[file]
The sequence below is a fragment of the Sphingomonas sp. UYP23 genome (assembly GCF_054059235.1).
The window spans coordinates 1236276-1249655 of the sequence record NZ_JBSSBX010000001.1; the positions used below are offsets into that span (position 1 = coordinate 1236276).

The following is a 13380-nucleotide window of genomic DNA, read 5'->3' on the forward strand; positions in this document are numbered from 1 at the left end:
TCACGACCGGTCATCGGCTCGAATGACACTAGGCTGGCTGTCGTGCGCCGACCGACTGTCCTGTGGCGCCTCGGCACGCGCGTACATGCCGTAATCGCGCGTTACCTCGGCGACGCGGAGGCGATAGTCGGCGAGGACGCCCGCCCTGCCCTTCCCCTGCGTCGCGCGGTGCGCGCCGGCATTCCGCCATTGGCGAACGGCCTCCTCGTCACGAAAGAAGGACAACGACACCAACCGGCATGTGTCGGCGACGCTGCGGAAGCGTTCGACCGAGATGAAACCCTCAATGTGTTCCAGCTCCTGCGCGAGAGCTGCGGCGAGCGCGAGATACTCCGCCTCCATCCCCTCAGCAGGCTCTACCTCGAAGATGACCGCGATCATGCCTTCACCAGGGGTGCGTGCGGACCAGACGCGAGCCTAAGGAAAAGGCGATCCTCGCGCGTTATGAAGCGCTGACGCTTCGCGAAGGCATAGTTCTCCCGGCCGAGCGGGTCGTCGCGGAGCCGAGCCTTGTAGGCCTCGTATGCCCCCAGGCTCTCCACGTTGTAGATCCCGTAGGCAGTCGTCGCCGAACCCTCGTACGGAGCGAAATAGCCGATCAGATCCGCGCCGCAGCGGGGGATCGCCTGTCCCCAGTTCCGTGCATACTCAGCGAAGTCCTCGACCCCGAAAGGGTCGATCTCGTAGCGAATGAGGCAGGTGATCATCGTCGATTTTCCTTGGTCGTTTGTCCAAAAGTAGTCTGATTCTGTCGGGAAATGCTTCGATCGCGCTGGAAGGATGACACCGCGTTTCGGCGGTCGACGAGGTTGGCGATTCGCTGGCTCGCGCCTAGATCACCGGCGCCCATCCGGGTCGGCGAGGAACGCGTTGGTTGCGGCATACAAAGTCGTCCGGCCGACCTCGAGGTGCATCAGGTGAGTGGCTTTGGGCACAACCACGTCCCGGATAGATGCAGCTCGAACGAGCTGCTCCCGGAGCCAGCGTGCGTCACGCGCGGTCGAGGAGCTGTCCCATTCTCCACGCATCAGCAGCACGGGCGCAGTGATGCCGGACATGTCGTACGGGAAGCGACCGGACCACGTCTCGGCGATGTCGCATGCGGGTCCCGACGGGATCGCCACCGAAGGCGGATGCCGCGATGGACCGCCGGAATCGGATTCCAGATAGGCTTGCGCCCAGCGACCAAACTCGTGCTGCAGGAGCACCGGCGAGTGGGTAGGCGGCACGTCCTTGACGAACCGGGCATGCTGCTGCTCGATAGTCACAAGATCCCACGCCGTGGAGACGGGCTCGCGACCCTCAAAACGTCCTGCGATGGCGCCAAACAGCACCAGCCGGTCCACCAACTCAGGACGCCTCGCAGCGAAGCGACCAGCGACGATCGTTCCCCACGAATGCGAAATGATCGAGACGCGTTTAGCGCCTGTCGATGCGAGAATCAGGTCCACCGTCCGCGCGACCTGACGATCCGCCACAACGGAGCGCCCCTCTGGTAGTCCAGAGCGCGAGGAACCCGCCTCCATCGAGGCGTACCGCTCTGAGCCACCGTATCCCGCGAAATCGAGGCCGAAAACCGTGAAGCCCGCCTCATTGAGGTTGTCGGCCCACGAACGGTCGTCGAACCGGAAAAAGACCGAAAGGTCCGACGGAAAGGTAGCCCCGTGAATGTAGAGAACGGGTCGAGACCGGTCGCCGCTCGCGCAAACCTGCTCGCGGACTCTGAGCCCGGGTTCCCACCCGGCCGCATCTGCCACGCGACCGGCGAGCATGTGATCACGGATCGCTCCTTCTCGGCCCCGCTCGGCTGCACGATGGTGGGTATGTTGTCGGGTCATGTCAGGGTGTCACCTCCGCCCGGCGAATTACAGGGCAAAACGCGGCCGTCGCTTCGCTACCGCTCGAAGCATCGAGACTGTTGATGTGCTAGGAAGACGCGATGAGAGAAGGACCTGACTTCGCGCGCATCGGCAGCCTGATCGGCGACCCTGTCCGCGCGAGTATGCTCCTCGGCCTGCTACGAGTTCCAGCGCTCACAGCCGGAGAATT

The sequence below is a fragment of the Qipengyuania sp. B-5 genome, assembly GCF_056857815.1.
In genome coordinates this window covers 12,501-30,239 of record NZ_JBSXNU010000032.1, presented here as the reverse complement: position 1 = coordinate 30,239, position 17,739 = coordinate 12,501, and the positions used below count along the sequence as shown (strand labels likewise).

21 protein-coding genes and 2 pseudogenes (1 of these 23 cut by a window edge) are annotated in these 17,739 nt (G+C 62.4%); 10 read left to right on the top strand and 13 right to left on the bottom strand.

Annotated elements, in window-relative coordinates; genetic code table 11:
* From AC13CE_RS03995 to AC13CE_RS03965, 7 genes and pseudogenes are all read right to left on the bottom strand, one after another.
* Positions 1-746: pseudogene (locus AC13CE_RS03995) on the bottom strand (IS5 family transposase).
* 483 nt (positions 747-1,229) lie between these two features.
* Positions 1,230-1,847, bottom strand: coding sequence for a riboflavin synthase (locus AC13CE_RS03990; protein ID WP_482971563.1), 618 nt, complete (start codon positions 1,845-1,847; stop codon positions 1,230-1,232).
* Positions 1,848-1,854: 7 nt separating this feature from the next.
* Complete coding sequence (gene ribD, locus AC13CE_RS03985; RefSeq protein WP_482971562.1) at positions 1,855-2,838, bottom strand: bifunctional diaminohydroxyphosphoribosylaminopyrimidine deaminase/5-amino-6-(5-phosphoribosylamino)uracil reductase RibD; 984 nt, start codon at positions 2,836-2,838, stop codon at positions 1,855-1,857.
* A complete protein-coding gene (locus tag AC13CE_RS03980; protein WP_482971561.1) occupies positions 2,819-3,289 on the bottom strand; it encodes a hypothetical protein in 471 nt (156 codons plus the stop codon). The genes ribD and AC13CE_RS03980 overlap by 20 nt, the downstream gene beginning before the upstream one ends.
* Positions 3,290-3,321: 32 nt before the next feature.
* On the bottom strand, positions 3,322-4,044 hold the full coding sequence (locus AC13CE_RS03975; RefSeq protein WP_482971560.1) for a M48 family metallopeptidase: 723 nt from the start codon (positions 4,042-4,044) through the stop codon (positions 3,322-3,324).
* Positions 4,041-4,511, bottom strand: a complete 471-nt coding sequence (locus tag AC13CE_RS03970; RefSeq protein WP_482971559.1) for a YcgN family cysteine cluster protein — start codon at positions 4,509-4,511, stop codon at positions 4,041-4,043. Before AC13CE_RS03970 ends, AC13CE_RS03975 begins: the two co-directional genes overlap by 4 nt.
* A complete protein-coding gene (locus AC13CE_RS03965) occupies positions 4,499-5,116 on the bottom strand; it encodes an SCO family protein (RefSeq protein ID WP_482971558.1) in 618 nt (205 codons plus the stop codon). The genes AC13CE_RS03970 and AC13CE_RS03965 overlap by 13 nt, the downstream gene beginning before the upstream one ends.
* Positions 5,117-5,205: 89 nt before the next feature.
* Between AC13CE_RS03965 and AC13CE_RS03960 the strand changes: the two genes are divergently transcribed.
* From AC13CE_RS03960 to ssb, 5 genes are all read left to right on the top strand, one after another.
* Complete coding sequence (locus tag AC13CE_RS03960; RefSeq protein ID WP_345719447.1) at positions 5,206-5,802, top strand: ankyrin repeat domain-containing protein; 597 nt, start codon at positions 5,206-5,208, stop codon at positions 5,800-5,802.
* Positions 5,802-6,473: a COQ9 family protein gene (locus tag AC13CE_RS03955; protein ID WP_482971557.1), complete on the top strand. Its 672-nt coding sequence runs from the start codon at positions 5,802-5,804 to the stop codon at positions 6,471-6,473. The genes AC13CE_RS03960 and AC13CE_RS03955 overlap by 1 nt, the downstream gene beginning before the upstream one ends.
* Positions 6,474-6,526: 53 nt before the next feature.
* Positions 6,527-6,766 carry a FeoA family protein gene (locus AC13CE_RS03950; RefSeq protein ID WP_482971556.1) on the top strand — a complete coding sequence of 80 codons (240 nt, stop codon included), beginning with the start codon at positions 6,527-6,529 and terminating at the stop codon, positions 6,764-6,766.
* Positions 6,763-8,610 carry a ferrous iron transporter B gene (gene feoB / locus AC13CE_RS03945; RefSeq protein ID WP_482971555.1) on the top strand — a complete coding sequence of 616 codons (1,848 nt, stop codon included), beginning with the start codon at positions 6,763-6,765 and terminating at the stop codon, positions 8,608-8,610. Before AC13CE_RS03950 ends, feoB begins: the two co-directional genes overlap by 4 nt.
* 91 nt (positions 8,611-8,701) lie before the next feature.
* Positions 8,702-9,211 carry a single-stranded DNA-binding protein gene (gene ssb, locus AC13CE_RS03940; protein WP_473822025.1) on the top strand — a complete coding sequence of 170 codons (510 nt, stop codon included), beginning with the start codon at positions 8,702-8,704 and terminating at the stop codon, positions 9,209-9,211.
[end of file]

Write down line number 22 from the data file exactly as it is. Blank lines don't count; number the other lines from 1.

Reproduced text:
* From AC13CE_RS03960 to ssb, 5 genes are all read left to right on the top strand, one after another.